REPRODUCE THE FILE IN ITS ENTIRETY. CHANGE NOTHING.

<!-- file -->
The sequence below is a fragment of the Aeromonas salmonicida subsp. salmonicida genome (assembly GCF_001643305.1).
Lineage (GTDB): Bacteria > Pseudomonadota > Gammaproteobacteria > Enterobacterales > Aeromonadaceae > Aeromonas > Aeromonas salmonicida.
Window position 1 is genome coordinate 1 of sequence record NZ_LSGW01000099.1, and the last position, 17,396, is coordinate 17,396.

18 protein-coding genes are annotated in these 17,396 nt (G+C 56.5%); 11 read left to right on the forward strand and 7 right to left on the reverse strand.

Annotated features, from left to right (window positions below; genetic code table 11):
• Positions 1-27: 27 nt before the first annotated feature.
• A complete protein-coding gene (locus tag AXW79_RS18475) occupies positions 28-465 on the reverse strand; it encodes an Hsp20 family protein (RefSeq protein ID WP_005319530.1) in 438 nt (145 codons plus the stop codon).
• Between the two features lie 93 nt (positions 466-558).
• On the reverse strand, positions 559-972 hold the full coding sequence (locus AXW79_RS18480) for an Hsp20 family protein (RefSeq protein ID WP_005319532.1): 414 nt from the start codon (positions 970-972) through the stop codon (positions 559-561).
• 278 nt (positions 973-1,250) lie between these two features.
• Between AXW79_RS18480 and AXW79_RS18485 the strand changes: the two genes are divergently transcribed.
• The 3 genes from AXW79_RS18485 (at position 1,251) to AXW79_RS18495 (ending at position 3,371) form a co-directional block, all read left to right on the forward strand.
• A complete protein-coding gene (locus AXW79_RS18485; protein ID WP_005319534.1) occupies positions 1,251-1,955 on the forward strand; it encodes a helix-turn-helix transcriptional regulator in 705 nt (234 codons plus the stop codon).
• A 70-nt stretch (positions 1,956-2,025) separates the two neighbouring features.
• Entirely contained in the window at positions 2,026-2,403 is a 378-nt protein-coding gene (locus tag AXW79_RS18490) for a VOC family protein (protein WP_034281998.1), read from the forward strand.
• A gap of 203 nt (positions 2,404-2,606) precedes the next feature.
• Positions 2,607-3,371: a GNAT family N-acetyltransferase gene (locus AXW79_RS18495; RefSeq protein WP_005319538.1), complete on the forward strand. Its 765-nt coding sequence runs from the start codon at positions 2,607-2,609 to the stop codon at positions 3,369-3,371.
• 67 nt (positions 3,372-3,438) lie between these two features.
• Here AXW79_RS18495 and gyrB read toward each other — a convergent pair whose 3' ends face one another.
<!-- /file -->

The sequence below is a fragment of the Aeromonas salmonicida subsp. salmonicida genome (assembly GCF_001643305.1).
Lineage (GTDB): Bacteria > Pseudomonadota > Gammaproteobacteria > Enterobacterales > Aeromonadaceae > Aeromonas > Aeromonas salmonicida.
Window position 1 is genome coordinate 1 of sequence record NZ_LSGW01000099.1, and the last position, 17,396, is coordinate 17,396.

18 protein-coding genes are annotated in these 17,396 nt (G+C 56.5%); 11 read left to right on the forward strand and 7 right to left on the reverse strand.

Annotated features, from left to right (window positions below; genetic code table 11):
• Positions 1-27: 27 nt before the first annotated feature.
• A complete protein-coding gene (locus tag AXW79_RS18475) occupies positions 28-465 on the reverse strand; it encodes an Hsp20 family protein (RefSeq protein ID WP_005319530.1) in 438 nt (145 codons plus the stop codon).
• Between the two features lie 93 nt (positions 466-558).
• On the reverse strand, positions 559-972 hold the full coding sequence (locus AXW79_RS18480) for an Hsp20 family protein (RefSeq protein ID WP_005319532.1): 414 nt from the start codon (positions 970-972) through the stop codon (positions 559-561).
• 278 nt (positions 973-1,250) lie between these two features.
• Between AXW79_RS18480 and AXW79_RS18485 the strand changes: the two genes are divergently transcribed.
• The 3 genes from AXW79_RS18485 (at position 1,251) to AXW79_RS18495 (ending at position 3,371) form a co-directional block, all read left to right on the forward strand.
• A complete protein-coding gene (locus AXW79_RS18485; protein ID WP_005319534.1) occupies positions 1,251-1,955 on the forward strand; it encodes a helix-turn-helix transcriptional regulator in 705 nt (234 codons plus the stop codon).
• A 70-nt stretch (positions 1,956-2,025) separates the two neighbouring features.
• Entirely contained in the window at positions 2,026-2,403 is a 378-nt protein-coding gene (locus tag AXW79_RS18490) for a VOC family protein (protein WP_034281998.1), read from the forward strand.
• A gap of 203 nt (positions 2,404-2,606) precedes the next feature.
• Positions 2,607-3,371: a GNAT family N-acetyltransferase gene (locus AXW79_RS18495; RefSeq protein WP_005319538.1), complete on the forward strand. Its 765-nt coding sequence runs from the start codon at positions 2,607-2,609 to the stop codon at positions 3,369-3,371.
• 67 nt (positions 3,372-3,438) lie between these two features.
• Here AXW79_RS18495 and gyrB read toward each other — a convergent pair whose 3' ends face one another.